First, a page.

MUTARE – Mining companies in Marange have been a thorn in the flesh for environment pollution regulators as they are usually uncooperative while delays by police in issuing clearance letters have also compounded the problem, a senior Environmental Management Agency (Ema) official has revealed.
Speaking during a Zimbabwe Environmental Lawyers Association (Zela) indaba here, Kingstone Chitotombe said his organisation was having a difficult time carrying out its mandate because of resistance from local players in the mining sector.
“Police clearances could take time to be processed and often prevented us from promptly reacting to reports of pollution. In some mines even when we had police clearance we would not gain access as some would require special clearance from their head offices forcing us at times to turn back as we sought that clearance,” Chitotombe said.
A 2012 report prepared by biological scientists from the University of Zimbabwe (UZ) first confirmed that pollution of water ways in Chiadzwa were killing livestock and causing a plethora of health complications in the area.
Commissioned by Zela, the study revealed massive pollution of Save and Odzi rivers and their tributaries.
The report revealed high concentrations of iron, chromium and nickel, with the latter two metals scientifically proven to be potentially cancer causing agents.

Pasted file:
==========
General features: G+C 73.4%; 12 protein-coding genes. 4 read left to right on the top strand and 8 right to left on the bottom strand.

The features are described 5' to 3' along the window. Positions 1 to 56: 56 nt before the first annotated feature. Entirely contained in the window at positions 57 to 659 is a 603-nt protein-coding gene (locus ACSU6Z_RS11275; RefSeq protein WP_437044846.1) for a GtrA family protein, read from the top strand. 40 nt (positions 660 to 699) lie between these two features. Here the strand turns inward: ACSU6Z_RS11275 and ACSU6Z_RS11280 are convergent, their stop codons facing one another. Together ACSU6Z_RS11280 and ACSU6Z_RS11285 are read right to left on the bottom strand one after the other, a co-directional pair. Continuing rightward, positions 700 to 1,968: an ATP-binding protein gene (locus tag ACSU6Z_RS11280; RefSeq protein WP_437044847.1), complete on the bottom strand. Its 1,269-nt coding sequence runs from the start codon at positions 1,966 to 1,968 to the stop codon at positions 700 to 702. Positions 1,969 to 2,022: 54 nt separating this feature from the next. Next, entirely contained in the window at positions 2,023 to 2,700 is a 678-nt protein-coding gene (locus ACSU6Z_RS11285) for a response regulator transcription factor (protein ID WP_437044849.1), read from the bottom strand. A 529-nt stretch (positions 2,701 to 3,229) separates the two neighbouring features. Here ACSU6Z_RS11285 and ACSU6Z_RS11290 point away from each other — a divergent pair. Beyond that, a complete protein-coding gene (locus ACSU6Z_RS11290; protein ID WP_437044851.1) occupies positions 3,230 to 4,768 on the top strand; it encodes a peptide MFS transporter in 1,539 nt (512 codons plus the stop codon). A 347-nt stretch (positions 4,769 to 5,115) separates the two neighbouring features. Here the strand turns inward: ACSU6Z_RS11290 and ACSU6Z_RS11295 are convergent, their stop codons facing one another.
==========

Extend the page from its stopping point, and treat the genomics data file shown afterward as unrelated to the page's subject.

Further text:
The water was also said to have been contaminated with high levels of fluoride, which puts residents at the risk of dental and skeletal fluorosis, diseases affecting teeth and bones respectively.
“The metal concentrations, especially that of chromium, which is carcinogenic (cancer causing), are of particular concern being close to or higher than World Health Organisation standards for drinking water. The problems of bacterial contamination in the water are of serious concern and pose an immediate risk of outbreaks of waterborne diseases,” reads part of the report.
It also noted “far-reaching socio-economic implications for the livelihoods of local communities”.
Meanwhile, villagers relocated to Arda Transau also raised concern over wanton cutting down of trees in Odzi by soldiers stationed at Grand Reef whom they felt were going scot free.
“While villagers are arrested for felling a single tree soldiers are using chain saws and clearing huge tracts of land with impunity. Is it because environmental laws do not apply to them?” a villager queried at the indaba.
Chitotombe, however, said his organisation was not aware and would take appropriate action.
“We have taken note of this; no one is above the law,” Chitotombe said.